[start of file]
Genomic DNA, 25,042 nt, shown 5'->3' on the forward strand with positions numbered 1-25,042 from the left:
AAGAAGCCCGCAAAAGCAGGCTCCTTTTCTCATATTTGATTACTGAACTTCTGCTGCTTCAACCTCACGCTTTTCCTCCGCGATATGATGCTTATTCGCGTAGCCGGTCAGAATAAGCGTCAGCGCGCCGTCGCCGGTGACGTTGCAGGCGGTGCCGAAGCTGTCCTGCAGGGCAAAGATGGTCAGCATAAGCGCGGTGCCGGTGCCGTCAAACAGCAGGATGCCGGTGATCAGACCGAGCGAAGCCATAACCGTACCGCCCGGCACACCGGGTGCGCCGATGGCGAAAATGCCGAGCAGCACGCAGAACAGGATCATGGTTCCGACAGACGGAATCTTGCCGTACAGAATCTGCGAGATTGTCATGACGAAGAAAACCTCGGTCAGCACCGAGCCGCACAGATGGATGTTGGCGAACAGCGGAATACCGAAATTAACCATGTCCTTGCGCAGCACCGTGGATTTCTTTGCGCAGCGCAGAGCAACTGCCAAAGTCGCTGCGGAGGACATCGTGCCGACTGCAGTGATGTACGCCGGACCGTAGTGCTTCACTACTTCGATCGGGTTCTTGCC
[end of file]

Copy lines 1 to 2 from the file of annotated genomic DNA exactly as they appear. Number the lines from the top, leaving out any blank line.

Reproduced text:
Genomic DNA, 25,042 nt, shown 5'->3' on the forward strand with positions numbered 1-25,042 from the left:
AAGAAGCCCGCAAAAGCAGGCTCCTTTTCTCATATTTGATTACTGAACTTCTGCTGCTTCAACCTCACGCTTTTCCTCCGCGATATGATGCTTATTCGCGTAGCCGGTCAGAATAAGCGTCAGCGCGCCGTCGCCGGTGACGTTGCAGGCGGTGCCGAAGCTGTCCTGCAGGGCAAAGATGGTCAGCATAAGCGCGGTGCCGGTGCCGTCAAACAGCAGGATGCCGGTGATCAGACCGAGCGAAGCCATAACCGTACCGCCCGGCACACCGGGTGCGCCGATGGCGAAAATGCCGAGCAGCACGCAGAACAGGATCATGGTTCCGACAGACGGAATCTTGCCGTACAGAATCTGCGAGATTGTCATGACGAAGAAAACCTCGGTCAGCACCGAGCCGCACAGATGGATGTTGGCGAACAGCGGAATACCGAAATTAACCATGTCCTTGCGCAGCACCGTGGATTTCTTTGCGCAGCGCAGAGCAACTGCCAAAGTCGCTGCGGAGGACATCGTGCCGACTGCAGTGATGTACGCCGGACCGTAGTGCTTCACTACTTCGATCGGGTTCTTGCC